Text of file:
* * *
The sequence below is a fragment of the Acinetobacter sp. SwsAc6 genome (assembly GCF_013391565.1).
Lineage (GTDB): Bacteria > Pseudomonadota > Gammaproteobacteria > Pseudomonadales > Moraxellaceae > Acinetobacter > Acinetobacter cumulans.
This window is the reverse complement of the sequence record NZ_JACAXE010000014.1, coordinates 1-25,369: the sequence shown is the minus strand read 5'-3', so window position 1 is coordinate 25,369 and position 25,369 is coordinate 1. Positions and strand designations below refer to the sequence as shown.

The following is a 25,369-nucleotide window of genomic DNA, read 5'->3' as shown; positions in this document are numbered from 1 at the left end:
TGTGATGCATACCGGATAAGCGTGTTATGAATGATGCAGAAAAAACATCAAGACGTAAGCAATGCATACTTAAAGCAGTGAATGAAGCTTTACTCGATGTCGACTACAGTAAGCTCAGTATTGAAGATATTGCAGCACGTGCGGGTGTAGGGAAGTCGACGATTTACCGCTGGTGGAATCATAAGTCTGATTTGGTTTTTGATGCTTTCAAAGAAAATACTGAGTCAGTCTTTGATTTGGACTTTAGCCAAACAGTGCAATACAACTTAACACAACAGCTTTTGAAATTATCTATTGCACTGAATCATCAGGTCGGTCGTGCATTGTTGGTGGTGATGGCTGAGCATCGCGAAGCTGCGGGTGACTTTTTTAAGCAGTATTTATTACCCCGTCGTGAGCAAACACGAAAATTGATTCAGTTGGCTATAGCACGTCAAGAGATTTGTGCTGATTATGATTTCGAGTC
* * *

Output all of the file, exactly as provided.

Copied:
The sequence below is a fragment of the Acinetobacter sp. SwsAc6 genome (assembly GCF_013391565.1).
Lineage (GTDB): Bacteria > Pseudomonadota > Gammaproteobacteria > Pseudomonadales > Moraxellaceae > Acinetobacter > Acinetobacter cumulans.
This window is the reverse complement of the sequence record NZ_JACAXE010000014.1, coordinates 1-25,369: the sequence shown is the minus strand read 5'-3', so window position 1 is coordinate 25,369 and position 25,369 is coordinate 1. Positions and strand designations below refer to the sequence as shown.

The following is a 25,369-nucleotide window of genomic DNA, read 5'->3' as shown; positions in this document are numbered from 1 at the left end:
TGTGATGCATACCGGATAAGCGTGTTATGAATGATGCAGAAAAAACATCAAGACGTAAGCAATGCATACTTAAAGCAGTGAATGAAGCTTTACTCGATGTCGACTACAGTAAGCTCAGTATTGAAGATATTGCAGCACGTGCGGGTGTAGGGAAGTCGACGATTTACCGCTGGTGGAATCATAAGTCTGATTTGGTTTTTGATGCTTTCAAAGAAAATACTGAGTCAGTCTTTGATTTGGACTTTAGCCAAACAGTGCAATACAACTTAACACAACAGCTTTTGAAATTATCTATTGCACTGAATCATCAGGTCGGTCGTGCATTGTTGGTGGTGATGGCTGAGCATCGCGAAGCTGCGGGTGACTTTTTTAAGCAGTATTTATTACCCCGTCGTGAGCAAACACGAAAATTGATTCAGTTGGCTATAGCACGTCAAGAGATTTGTGCTGATTATGATTTCGAGTC